The U.S. World War One Centennial Commission, with support from The Pritzker Military Museum and Library, and the Starr Foundation announced a comprehensive program for Armistice Day local commemorative events called “YourACE” which includes a smart phone APP, a WWI Armistice Film Festival package and resource toolkits.
“YourACE” is aimed at supporting local communities nationwide with the resources needed to properly commemorate the 100th Anniversary of the World War 1 Armistice. This includes supporting World War One Centennial Commission’s “Bells of Peace: A World War I Remembrance” national event, where citizens and organizations across the nation are invited to toll bells in their communities 21 times at 11:00 a.m. (EST) local time on Nov. 11, 2018.
Bell tollers throughout the country are encouraged to download the free Apple or Android “Bells of Peace Participation App”, which has a built-in countdown timer, bell sounds and provides Veterans Day gatherings the opportunity of joining the nationwide remembrance. If someone is in a place where there are no bells, they have the ability to join in a simultaneous toll from all the phones running the app. These 21st century Bells of Peace will toll from every device, 21 times, in a remembrance of when the fighting ceased.
The “YourACE” program also includes a WWI Armistice Film Festival package. Designed to enhance this important time of reflection, these select films offer learning and sharing opportunities about World War I, and the significance of the War that Changed the World. This exclusive Film Festival package is available to any organization or community venue for a donation of $500 or more to the National World War I Memorial in Washington, DC. The films include:
Pershing’s Path to Glory, a new documentary film that traces the story of Blackjack Pershing, the General who led American forces in World War I.
The Hello Girls, a new documentary playing to standing room only audiences around the country. It’s the inspiring story about the first women to serve in the US Army and their 60-year struggle to get their veteran’s benefits and their 100-year struggle for deserved recognition.
Sgt. Stubby: An American Hero, the fully animated feature film that tells the true story about a dog and his Doughboy in World War I. This wonderfully made movie is an ideal draw to bring entire families and their kids into the commemoration of the Armistice.
The Millionaires’ Unit, the award-winning documentary about a privileged group of college students from Yale who formed a private air militia in preparation for America’s entry into World War I. They became the founding squadron of the U.S. Naval Air Reserve and were the first to fly for the United States in WWI.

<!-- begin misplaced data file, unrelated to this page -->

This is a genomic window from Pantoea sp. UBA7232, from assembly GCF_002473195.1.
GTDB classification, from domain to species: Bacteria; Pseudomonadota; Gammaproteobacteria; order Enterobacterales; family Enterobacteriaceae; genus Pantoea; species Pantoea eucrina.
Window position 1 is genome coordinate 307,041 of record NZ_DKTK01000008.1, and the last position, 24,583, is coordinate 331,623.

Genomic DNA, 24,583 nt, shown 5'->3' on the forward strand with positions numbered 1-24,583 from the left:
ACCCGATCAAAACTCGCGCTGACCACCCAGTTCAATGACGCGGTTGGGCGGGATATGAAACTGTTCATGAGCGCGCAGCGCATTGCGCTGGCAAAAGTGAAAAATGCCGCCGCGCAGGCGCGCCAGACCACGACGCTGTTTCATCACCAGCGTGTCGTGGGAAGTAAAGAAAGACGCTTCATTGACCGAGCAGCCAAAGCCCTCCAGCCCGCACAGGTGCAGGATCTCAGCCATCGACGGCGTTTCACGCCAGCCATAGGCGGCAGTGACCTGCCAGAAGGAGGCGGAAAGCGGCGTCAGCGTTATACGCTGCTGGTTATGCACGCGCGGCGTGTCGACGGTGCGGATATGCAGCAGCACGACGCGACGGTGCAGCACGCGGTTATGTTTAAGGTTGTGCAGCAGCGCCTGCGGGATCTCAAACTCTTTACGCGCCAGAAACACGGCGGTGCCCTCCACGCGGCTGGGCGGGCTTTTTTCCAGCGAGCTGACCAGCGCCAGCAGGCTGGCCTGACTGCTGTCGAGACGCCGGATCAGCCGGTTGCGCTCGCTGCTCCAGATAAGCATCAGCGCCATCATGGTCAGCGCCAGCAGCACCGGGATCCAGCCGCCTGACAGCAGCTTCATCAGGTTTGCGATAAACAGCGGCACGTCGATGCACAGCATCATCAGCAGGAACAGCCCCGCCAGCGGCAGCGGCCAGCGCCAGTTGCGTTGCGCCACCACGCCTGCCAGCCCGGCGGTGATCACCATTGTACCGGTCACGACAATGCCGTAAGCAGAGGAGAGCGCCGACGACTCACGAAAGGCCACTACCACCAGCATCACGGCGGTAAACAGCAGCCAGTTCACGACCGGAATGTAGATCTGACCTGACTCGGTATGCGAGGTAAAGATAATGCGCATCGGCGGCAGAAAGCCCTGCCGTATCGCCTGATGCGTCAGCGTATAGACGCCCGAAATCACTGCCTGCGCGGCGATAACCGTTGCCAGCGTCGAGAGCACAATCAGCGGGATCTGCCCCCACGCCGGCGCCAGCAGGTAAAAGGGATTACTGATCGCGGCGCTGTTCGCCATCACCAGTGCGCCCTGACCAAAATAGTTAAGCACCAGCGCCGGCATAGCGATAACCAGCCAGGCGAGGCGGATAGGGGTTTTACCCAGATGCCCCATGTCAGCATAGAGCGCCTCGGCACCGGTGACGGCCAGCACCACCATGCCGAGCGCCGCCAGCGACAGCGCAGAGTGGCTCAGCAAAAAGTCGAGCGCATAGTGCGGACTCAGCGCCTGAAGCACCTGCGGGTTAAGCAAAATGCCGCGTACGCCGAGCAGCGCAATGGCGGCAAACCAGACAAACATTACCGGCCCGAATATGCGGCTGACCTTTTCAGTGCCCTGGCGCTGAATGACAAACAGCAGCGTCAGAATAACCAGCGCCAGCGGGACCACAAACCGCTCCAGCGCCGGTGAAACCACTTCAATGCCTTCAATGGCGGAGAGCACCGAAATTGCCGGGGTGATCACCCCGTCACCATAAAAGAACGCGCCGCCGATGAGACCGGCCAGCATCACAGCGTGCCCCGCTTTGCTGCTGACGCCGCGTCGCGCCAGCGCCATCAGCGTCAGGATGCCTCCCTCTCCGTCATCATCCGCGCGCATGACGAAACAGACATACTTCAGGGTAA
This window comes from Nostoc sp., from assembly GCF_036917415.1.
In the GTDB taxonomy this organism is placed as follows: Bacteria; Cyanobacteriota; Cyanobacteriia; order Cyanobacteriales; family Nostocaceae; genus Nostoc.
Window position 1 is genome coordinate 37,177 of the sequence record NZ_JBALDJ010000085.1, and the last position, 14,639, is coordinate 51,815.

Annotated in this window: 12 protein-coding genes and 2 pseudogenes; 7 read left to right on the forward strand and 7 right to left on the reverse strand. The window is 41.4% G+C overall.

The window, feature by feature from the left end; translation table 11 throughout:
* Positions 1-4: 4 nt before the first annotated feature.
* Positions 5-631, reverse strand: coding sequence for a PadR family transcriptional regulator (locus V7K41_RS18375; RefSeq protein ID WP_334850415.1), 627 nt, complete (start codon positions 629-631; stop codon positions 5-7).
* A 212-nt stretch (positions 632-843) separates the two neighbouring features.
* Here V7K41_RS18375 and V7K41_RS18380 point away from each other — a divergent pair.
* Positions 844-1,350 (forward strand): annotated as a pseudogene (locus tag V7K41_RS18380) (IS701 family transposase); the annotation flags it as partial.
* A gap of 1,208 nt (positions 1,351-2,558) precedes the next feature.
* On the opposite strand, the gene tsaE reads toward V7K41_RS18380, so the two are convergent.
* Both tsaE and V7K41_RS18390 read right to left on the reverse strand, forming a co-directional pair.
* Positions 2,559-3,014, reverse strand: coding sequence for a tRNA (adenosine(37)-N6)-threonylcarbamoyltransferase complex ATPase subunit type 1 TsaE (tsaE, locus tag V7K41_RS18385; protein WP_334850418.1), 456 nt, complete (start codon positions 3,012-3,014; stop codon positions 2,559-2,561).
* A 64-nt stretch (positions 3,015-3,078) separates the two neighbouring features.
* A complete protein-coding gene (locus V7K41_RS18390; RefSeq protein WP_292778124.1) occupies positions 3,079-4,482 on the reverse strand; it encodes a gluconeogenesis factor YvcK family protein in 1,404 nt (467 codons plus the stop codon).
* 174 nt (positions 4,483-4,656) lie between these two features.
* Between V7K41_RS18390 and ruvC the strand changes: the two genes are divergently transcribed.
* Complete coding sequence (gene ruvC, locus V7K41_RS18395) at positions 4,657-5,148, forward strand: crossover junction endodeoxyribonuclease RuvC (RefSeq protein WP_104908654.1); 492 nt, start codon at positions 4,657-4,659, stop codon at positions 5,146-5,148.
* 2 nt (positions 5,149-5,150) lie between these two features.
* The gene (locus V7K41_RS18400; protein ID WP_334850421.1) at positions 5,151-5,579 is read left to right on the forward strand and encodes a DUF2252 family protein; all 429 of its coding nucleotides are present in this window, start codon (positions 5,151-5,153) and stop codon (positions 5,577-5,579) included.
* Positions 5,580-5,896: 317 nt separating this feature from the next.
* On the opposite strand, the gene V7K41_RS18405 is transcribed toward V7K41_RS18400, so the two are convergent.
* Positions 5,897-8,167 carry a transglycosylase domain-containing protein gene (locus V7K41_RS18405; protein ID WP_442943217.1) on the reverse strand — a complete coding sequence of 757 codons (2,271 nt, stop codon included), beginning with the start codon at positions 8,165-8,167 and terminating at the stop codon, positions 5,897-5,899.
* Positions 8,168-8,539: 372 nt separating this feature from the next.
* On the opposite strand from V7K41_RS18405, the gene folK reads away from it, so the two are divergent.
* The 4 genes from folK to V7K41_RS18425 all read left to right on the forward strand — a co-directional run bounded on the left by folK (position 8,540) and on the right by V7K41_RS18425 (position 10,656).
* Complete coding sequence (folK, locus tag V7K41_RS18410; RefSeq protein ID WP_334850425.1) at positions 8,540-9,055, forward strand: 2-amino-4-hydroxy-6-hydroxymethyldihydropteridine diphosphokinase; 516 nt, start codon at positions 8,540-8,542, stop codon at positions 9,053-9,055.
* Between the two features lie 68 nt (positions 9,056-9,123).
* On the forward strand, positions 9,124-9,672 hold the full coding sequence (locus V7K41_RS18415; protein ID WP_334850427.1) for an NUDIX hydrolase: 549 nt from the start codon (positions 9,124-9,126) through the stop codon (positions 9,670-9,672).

Lafayette Escadrille Preview, from the producers of The Millionaires’ Unit we will be offering a preview of the first comprehensive documentary about the Lafayette Escadrille, the all-true story of the American pilots who volunteered to fly for France in World War I.
A Soldier’s Journey Premiere, the premiere showings of the new U.S. World War I Commission sponsored short film, which tells the story of World War I through the elements of the sculpture being created by sculptor Sabin Howard for the National World War I Memorial.
The World War One Centennial Commission will also provide a “Your Armistice Event Resource Tool Kit” with items to enhance events such as: “Getting the Word Out” tools with sample proclamation, press releases, and social media posts as well as “Creating the Day Ideas” tools including recommendations for music, taps, pipers and liturgies.
World War One Armistice Centennial Background
Commemoration events are designed to honor the more than four million who served and those who gave the ultimate sacrifice. Women joined the ranks of the U.S. armed forces for the first time, gaining the right to vote two years later. More than 350,000 African Americans served with distinction, as did Native Americans and immigrants. The U.S. experienced a casualty rate of 375,000–far greater than in World War II–and 116,516 fatalities more than during the Korean and Vietnam Wars combined.
About the U.S. World War One Centennial Commission
The U.S. World War One Centennial Commission was created by Congress in 2013 to provide education programs, public outreach, and guidance for commemorative events regarding America’s involvement in WWI, which many see as The War That Changed the World. Honorary Chairs include all five living former U.S. Presidents; the Honorable Madeleine Albright; and the Honorable Colin L. Powell, among others. The World War One Centennial Commission is creating the National WWI Memorial in Washington, DC through private donation. No public funds may be used. Visit to learn more about the World War One Centennial Commission and its work; for America’s WWI Memorial in Washington DC; for veteran resources; connect with WWICC on Facebook; Instagram and twitter.